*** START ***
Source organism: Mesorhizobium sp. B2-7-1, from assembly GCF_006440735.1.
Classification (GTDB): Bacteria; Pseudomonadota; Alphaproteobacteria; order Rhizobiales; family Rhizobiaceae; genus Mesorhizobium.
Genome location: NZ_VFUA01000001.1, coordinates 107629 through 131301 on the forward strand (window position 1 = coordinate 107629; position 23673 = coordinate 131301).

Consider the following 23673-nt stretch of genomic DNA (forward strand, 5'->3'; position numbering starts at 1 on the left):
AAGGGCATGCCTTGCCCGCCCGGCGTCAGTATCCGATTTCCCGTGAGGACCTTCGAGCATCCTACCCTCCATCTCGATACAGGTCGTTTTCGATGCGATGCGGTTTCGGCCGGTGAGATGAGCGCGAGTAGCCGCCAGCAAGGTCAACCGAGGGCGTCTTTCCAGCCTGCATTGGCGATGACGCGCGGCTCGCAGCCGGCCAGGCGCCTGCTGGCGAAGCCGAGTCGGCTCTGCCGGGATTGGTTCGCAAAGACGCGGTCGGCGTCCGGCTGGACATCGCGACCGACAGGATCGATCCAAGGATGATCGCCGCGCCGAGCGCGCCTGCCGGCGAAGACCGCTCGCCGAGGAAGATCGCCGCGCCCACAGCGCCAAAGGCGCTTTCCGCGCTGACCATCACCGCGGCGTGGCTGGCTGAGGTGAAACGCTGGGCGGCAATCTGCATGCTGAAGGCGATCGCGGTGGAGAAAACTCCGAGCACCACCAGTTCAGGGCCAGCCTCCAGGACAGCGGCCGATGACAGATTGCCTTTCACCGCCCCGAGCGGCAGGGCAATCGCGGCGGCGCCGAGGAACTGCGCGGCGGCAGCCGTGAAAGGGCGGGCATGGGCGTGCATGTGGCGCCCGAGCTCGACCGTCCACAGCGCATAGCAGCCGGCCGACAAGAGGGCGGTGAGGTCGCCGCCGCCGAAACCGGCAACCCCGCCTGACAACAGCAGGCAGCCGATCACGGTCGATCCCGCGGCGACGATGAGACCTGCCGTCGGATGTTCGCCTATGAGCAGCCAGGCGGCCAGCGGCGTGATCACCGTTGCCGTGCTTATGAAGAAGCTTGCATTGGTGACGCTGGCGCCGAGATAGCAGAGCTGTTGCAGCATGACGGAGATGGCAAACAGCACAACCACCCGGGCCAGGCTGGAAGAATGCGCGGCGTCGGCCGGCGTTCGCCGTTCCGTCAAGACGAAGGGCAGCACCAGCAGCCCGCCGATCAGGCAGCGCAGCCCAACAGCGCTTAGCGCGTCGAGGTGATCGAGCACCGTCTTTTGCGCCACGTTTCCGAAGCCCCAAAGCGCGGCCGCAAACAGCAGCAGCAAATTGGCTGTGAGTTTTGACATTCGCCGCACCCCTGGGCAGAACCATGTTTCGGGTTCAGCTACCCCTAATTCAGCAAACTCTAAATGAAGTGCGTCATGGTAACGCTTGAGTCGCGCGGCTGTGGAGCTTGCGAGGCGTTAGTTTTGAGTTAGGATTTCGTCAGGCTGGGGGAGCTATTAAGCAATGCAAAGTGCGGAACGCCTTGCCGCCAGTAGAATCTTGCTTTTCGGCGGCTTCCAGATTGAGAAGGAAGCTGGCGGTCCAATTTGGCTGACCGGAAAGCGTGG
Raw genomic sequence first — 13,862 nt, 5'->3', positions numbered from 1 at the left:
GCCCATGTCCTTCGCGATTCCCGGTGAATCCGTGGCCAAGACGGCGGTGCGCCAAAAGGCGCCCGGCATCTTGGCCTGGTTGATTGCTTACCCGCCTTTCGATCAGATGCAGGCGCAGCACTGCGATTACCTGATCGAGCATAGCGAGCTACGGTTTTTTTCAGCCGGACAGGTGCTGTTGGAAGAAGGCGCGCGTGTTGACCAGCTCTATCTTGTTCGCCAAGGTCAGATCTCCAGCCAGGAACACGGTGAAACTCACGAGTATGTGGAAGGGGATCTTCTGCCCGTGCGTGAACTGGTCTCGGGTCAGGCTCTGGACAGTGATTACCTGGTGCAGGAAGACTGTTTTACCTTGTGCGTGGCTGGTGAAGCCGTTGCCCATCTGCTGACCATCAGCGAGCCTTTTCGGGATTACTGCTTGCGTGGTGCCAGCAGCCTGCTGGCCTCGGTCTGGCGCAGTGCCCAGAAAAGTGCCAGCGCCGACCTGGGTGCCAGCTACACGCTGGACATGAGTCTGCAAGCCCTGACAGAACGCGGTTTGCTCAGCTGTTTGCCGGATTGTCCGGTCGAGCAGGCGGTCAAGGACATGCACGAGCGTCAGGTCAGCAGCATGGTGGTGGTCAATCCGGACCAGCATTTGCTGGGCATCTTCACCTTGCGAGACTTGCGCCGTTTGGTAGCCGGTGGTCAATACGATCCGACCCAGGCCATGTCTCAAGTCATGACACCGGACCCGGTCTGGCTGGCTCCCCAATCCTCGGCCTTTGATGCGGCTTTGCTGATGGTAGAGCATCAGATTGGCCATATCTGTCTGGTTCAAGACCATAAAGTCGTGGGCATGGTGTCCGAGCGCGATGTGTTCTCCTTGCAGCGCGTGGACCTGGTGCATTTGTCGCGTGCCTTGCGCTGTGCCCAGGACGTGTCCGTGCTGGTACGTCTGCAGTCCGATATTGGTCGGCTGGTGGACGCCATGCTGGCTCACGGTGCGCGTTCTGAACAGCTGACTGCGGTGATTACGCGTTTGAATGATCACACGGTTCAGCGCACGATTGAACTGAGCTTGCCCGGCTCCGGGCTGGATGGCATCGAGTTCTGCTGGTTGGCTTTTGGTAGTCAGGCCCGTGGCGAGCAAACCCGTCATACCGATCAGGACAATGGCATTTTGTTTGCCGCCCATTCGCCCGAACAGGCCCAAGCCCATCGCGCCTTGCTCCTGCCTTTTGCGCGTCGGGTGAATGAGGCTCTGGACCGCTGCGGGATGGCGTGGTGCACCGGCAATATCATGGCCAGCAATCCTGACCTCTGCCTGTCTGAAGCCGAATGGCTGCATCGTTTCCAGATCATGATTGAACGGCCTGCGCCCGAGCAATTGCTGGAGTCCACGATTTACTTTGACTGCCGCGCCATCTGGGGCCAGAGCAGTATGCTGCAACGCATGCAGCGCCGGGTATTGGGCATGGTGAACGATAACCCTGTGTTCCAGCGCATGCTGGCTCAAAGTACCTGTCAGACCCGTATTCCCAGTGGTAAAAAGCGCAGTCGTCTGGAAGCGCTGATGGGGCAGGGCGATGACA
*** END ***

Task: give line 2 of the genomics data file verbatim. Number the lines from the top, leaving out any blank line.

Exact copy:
Classification (GTDB): Bacteria; Pseudomonadota; Alphaproteobacteria; order Rhizobiales; family Rhizobiaceae; genus Mesorhizobium.